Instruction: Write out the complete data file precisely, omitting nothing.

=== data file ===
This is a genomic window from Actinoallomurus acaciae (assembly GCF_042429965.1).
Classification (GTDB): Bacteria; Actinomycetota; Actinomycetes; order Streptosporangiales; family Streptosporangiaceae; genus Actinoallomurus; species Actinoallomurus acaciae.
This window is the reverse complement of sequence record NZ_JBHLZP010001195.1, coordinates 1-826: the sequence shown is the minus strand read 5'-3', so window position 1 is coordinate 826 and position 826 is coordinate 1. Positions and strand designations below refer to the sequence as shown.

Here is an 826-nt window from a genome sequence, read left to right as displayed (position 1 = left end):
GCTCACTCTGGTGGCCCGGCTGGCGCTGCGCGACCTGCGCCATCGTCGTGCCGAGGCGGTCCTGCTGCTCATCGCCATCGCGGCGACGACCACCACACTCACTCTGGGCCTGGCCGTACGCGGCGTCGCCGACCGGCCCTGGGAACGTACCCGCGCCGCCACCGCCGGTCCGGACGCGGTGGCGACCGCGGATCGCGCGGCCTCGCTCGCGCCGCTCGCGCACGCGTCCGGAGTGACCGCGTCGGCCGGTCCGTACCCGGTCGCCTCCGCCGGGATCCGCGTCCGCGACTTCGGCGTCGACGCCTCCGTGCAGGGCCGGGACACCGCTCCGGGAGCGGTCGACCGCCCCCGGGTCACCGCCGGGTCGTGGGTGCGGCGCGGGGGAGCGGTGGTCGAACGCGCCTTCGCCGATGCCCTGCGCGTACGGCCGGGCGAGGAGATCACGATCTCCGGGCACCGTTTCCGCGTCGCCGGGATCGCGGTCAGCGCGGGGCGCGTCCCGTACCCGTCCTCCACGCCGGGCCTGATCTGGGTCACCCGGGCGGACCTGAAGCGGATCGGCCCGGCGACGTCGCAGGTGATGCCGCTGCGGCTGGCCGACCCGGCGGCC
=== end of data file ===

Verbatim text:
This is a genomic window from Actinoallomurus acaciae (assembly GCF_042429965.1).
Classification (GTDB): Bacteria; Actinomycetota; Actinomycetes; order Streptosporangiales; family Streptosporangiaceae; genus Actinoallomurus; species Actinoallomurus acaciae.
This window is the reverse complement of sequence record NZ_JBHLZP010001195.1, coordinates 1-826: the sequence shown is the minus strand read 5'-3', so window position 1 is coordinate 826 and position 826 is coordinate 1. Positions and strand designations below refer to the sequence as shown.

Here is an 826-nt window from a genome sequence, read left to right as displayed (position 1 = left end):
GCTCACTCTGGTGGCCCGGCTGGCGCTGCGCGACCTGCGCCATCGTCGTGCCGAGGCGGTCCTGCTGCTCATCGCCATCGCGGCGACGACCACCACACTCACTCTGGGCCTGGCCGTACGCGGCGTCGCCGACCGGCCCTGGGAACGTACCCGCGCCGCCACCGCCGGTCCGGACGCGGTGGCGACCGCGGATCGCGCGGCCTCGCTCGCGCCGCTCGCGCACGCGTCCGGAGTGACCGCGTCGGCCGGTCCGTACCCGGTCGCCTCCGCCGGGATCCGCGTCCGCGACTTCGGCGTCGACGCCTCCGTGCAGGGCCGGGACACCGCTCCGGGAGCGGTCGACCGCCCCCGGGTCACCGCCGGGTCGTGGGTGCGGCGCGGGGGAGCGGTGGTCGAACGCGCCTTCGCCGATGCCCTGCGCGTACGGCCGGGCGAGGAGATCACGATCTCCGGGCACCGTTTCCGCGTCGCCGGGATCGCGGTCAGCGCGGGGCGCGTCCCGTACCCGTCCTCCACGCCGGGCCTGATCTGGGTCACCCGGGCGGACCTGAAGCGGATCGGCCCGGCGACGTCGCAGGTGATGCCGCTGCGGCTGGCCGACCCGGCGGCC